4) If possible, bring cash. This is like tipping your tattooer before you even begin. Credit cards, even where accepted are an additional hassle for the unique business model that most tattoo shops are. In most shops the artists pay the owner a percentage instead of the other way around so if the cards are run through a shop machine (some artists have their own individual services like Square or Paypal) then the artist has to wait until he gets paid out by the shop, Ive been places where this can take up to a month! Add to this the fact that all credit card processors take a cut of the money means that your artist is paying out on every transaction. If a card is all you have and the shop takes them, then by all means use it, but if you can get cash and you dont mind stopping at the ATM then your artist will certainly appreciate it.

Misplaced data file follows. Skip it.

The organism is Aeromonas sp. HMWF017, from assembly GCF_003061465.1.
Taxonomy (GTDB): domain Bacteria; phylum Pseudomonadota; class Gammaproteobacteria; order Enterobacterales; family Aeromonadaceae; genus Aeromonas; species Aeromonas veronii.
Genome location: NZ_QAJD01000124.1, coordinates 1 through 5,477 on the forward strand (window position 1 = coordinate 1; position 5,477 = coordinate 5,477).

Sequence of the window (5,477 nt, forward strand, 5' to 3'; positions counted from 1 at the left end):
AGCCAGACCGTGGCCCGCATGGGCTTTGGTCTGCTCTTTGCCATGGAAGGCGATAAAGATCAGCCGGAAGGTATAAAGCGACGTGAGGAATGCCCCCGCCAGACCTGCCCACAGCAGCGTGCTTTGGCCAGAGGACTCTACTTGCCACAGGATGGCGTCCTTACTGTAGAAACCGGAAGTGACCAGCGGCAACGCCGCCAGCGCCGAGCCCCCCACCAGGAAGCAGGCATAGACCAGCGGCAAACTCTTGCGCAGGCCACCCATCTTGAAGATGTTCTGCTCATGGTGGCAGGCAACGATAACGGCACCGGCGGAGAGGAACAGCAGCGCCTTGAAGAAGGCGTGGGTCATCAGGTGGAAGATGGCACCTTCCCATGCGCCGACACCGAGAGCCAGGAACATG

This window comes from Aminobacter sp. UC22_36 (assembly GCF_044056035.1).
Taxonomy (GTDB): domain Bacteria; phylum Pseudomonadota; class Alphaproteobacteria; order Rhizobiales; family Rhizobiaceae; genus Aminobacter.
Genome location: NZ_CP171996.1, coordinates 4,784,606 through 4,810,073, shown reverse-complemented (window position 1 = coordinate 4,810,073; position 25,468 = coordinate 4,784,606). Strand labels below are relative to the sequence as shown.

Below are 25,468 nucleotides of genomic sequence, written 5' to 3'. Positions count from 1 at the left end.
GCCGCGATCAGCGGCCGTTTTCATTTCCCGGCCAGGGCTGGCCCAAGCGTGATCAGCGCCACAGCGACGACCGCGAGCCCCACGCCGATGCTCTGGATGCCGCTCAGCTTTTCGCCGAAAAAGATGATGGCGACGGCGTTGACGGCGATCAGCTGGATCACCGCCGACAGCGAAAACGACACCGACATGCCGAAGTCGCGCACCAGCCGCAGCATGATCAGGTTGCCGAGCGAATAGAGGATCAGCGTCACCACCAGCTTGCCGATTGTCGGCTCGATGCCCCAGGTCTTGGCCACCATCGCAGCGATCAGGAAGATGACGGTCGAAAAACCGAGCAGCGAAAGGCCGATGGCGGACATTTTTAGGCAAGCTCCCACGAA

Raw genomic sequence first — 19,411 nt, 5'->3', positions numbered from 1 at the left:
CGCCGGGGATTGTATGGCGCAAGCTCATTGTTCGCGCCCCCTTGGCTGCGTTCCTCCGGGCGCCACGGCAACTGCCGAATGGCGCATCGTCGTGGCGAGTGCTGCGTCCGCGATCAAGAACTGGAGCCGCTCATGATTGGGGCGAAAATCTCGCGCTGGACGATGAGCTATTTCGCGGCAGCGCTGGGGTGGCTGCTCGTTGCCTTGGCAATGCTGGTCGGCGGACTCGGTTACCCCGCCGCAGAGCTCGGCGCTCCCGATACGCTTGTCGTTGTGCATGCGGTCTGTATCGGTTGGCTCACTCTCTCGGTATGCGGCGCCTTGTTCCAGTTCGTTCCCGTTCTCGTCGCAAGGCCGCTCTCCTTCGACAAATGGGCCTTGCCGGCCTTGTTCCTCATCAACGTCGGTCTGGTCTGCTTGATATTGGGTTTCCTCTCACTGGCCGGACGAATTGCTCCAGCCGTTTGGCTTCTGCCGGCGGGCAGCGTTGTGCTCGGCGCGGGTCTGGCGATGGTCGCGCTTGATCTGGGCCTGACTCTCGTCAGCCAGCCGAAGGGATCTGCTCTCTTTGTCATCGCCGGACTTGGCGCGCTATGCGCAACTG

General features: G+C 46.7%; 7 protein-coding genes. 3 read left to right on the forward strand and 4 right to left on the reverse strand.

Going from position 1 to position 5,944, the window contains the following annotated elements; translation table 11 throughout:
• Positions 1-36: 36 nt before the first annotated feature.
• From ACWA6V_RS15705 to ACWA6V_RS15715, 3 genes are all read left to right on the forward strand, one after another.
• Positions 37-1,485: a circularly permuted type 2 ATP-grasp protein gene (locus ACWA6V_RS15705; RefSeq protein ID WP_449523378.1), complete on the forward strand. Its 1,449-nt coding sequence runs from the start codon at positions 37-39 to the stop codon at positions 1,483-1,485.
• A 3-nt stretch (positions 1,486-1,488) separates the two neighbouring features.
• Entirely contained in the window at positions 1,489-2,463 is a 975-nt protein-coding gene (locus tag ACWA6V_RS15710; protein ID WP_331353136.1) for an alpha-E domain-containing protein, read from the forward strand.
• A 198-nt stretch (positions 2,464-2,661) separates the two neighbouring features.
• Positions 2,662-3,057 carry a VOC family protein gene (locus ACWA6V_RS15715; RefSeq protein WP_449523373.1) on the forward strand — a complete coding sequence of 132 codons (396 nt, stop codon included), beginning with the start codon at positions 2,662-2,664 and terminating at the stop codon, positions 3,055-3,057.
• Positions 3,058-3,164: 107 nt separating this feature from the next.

5) Some tattooers like to talk, some don’t. Many tattooers feel that they cant properly focus if they are talking or being talked to while they work, this doesn’t equal that they are mean or unfriendly. Some like to chat and use the dialog to check up on how you are holding up or to tease out details which might add to the tattoo, this doesnt mean that they want to hear about your dramatic break up or gory car accident. Touching and being touched automatically makes us feel connected to the person but sometimes this can lead to over sharing or feeling awkward when the tattooer isnt reciprocationg the conversation. Start by keeping it light and follow the artists lead, if they dont talk then dont take it personally. Think of it as their way of giving your tattoo all the attention they need to do a good job. I have have had some deep conversations with customers, but even if you get talkative tattooer its good form to not start right off talking about who you hate, how bad you have it, or how so-and-so sucks at tattooing.